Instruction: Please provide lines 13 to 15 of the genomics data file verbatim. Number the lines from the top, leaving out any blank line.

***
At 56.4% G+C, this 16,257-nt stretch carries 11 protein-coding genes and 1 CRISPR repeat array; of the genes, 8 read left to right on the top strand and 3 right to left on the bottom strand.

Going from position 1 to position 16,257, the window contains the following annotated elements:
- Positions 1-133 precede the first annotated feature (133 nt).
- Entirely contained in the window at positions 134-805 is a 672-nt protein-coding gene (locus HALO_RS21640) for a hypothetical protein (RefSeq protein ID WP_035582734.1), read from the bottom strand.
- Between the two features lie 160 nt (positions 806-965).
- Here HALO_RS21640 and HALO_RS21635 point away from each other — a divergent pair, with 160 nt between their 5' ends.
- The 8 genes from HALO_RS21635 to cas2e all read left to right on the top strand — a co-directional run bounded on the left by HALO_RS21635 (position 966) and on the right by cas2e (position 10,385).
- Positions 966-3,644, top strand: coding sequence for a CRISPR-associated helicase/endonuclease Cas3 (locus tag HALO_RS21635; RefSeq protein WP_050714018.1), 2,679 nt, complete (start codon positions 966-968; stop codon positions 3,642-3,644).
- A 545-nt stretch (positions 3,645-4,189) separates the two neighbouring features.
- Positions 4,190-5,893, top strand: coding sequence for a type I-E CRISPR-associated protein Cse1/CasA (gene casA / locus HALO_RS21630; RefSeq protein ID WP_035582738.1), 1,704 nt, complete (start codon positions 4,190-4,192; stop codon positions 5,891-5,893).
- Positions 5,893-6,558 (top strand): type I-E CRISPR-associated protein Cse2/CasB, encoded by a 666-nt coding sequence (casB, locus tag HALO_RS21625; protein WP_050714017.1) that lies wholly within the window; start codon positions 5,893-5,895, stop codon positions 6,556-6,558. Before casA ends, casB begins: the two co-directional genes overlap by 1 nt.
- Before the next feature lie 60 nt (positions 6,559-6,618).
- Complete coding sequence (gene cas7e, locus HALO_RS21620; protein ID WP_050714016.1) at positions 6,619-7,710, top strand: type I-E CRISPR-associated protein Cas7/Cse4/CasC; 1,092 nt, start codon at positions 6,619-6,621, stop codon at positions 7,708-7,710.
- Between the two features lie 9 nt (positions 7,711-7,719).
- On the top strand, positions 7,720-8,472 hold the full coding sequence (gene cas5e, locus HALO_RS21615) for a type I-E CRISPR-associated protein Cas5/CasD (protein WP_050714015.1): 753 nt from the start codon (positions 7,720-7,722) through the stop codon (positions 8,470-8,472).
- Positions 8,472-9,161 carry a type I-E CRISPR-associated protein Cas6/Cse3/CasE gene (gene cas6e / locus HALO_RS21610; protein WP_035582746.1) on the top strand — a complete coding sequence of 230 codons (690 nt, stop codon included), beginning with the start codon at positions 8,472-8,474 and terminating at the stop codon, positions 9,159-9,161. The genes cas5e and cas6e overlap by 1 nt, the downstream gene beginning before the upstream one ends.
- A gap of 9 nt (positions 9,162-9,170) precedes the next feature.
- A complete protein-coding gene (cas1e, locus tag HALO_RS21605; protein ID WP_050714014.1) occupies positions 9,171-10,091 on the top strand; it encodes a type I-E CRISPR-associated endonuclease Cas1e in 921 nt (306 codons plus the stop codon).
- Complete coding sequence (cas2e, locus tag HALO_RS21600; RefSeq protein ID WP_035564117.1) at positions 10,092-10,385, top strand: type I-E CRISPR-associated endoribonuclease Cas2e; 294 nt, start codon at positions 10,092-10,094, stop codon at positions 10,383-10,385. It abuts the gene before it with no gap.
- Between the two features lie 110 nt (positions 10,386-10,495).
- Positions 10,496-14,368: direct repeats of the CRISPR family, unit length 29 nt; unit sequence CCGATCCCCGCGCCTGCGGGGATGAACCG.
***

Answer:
- Complete coding sequence (gene cas7e, locus HALO_RS21620; protein ID WP_050714016.1) at positions 6,619-7,710, top strand: type I-E CRISPR-associated protein Cas7/Cse4/CasC; 1,092 nt, start codon at positions 6,619-6,621, stop codon at positions 7,708-7,710.
- Between the two features lie 9 nt (positions 7,711-7,719).
- On the top strand, positions 7,720-8,472 hold the full coding sequence (gene cas5e, locus HALO_RS21615) for a type I-E CRISPR-associated protein Cas5/CasD (protein WP_050714015.1): 753 nt from the start codon (positions 7,720-7,722) through the stop codon (positions 8,470-8,472).